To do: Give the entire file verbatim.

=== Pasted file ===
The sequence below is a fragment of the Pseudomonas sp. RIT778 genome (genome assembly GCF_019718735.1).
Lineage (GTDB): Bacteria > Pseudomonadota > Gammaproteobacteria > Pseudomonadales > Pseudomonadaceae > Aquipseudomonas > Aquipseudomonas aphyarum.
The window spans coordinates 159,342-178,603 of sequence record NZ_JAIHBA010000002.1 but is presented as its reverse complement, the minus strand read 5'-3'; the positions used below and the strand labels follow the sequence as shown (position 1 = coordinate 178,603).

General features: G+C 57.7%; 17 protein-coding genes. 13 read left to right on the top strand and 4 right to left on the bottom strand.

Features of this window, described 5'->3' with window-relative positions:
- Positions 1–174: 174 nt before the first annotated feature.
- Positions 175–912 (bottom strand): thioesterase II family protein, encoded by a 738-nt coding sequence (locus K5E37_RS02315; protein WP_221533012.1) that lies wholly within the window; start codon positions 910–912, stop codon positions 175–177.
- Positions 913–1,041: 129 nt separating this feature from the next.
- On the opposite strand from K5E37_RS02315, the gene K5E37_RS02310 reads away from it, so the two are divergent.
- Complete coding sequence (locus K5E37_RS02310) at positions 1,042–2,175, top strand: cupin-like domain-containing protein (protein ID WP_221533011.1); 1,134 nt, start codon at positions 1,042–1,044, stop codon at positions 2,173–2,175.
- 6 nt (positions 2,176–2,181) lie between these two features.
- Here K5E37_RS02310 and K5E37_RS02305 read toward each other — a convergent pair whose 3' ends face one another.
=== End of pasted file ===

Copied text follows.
The sequence below is a fragment of the Pseudomonas sp. RIT778 genome (genome assembly GCF_019718735.1).
Lineage (GTDB): Bacteria > Pseudomonadota > Gammaproteobacteria > Pseudomonadales > Pseudomonadaceae > Aquipseudomonas > Aquipseudomonas aphyarum.
The window spans coordinates 159,342-178,603 of sequence record NZ_JAIHBA010000002.1 but is presented as its reverse complement, the minus strand read 5'-3'; the positions used below and the strand labels follow the sequence as shown (position 1 = coordinate 178,603).

General features: G+C 57.7%; 17 protein-coding genes. 13 read left to right on the top strand and 4 right to left on the bottom strand.

Features of this window, described 5'->3' with window-relative positions:
- Positions 1–174: 174 nt before the first annotated feature.
- Positions 175–912 (bottom strand): thioesterase II family protein, encoded by a 738-nt coding sequence (locus K5E37_RS02315; protein WP_221533012.1) that lies wholly within the window; start codon positions 910–912, stop codon positions 175–177.
- Positions 913–1,041: 129 nt separating this feature from the next.
- On the opposite strand from K5E37_RS02315, the gene K5E37_RS02310 reads away from it, so the two are divergent.
- Complete coding sequence (locus K5E37_RS02310) at positions 1,042–2,175, top strand: cupin-like domain-containing protein (protein ID WP_221533011.1); 1,134 nt, start codon at positions 1,042–1,044, stop codon at positions 2,173–2,175.
- 6 nt (positions 2,176–2,181) lie between these two features.
- Here K5E37_RS02310 and K5E37_RS02305 read toward each other — a convergent pair whose 3' ends face one another.